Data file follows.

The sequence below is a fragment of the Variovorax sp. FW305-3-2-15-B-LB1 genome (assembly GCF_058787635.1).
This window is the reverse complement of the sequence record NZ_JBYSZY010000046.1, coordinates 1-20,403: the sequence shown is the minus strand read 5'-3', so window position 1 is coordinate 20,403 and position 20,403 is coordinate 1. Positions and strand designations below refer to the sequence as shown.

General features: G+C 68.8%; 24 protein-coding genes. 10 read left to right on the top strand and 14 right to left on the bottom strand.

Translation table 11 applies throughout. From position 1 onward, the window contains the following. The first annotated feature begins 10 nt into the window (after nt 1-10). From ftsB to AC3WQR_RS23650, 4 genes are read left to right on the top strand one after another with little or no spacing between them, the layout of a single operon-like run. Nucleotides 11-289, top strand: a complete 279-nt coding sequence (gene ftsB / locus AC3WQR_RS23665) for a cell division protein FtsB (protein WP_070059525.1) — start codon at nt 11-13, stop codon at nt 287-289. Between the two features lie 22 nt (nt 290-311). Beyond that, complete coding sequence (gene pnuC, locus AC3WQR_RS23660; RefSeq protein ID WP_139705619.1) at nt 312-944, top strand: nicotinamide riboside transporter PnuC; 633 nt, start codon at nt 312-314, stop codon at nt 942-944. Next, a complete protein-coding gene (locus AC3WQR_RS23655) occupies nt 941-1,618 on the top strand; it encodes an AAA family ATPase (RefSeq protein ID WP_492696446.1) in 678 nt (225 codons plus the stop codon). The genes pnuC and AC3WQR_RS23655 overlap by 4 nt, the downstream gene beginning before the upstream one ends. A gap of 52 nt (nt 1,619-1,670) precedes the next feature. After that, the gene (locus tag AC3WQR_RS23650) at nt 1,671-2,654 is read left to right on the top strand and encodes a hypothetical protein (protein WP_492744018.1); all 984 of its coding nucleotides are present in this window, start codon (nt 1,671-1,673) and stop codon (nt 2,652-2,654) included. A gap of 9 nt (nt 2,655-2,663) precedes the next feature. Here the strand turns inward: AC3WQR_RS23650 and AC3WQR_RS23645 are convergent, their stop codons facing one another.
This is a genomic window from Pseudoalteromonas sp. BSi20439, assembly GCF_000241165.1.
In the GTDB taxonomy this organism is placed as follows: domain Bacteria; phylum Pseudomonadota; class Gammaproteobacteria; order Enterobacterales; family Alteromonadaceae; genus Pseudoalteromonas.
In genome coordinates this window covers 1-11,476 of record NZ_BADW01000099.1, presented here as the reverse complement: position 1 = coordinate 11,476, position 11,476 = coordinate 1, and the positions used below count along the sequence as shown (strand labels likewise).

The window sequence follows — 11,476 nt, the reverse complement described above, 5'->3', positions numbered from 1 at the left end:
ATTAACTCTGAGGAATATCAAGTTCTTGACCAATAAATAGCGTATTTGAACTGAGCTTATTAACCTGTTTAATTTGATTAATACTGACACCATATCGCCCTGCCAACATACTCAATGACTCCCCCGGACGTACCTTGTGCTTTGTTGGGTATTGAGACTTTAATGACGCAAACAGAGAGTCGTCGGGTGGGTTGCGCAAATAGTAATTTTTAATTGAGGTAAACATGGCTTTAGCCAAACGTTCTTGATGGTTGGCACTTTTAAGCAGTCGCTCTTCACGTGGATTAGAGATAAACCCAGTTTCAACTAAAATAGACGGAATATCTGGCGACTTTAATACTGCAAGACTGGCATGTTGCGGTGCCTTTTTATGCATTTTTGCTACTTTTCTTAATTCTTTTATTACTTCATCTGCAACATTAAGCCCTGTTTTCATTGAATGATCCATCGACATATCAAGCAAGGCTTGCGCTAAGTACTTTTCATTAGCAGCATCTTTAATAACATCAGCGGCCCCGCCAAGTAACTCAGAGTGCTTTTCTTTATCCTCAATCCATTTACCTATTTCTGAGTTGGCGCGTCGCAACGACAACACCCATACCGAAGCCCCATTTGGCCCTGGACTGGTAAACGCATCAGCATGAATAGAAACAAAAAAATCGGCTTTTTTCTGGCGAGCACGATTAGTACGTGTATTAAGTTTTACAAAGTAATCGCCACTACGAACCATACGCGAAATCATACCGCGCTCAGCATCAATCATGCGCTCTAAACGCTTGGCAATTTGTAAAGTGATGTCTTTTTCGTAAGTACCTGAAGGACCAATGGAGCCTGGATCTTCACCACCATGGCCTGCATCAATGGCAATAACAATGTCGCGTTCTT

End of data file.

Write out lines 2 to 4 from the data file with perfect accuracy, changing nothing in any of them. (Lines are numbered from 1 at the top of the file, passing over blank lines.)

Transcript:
This window is the reverse complement of the sequence record NZ_JBYSZY010000046.1, coordinates 1-20,403: the sequence shown is the minus strand read 5'-3', so window position 1 is coordinate 20,403 and position 20,403 is coordinate 1. Positions and strand designations below refer to the sequence as shown.

General features: G+C 68.8%; 24 protein-coding genes. 10 read left to right on the top strand and 14 right to left on the bottom strand.

Translation table 11 applies throughout. From position 1 onward, the window contains the following. The first annotated feature begins 10 nt into the window (after nt 1-10). From ftsB to AC3WQR_RS23650, 4 genes are read left to right on the top strand one after another with little or no spacing between them, the layout of a single operon-like run. Nucleotides 11-289, top strand: a complete 279-nt coding sequence (gene ftsB / locus AC3WQR_RS23665) for a cell division protein FtsB (protein WP_070059525.1) — start codon at nt 11-13, stop codon at nt 287-289. Between the two features lie 22 nt (nt 290-311). Beyond that, complete coding sequence (gene pnuC, locus AC3WQR_RS23660; RefSeq protein ID WP_139705619.1) at nt 312-944, top strand: nicotinamide riboside transporter PnuC; 633 nt, start codon at nt 312-314, stop codon at nt 942-944. Next, a complete protein-coding gene (locus AC3WQR_RS23655) occupies nt 941-1,618 on the top strand; it encodes an AAA family ATPase (RefSeq protein ID WP_492696446.1) in 678 nt (225 codons plus the stop codon). The genes pnuC and AC3WQR_RS23655 overlap by 4 nt, the downstream gene beginning before the upstream one ends. A gap of 52 nt (nt 1,619-1,670) precedes the next feature. After that, the gene (locus tag AC3WQR_RS23650) at nt 1,671-2,654 is read left to right on the top strand and encodes a hypothetical protein (protein WP_492744018.1); all 984 of its coding nucleotides are present in this window, start codon (nt 1,671-1,673) and stop codon (nt 2,652-2,654) included. A gap of 9 nt (nt 2,655-2,663) precedes the next feature. Here the strand turns inward: AC3WQR_RS23650 and AC3WQR_RS23645 are convergent, their stop codons facing one another.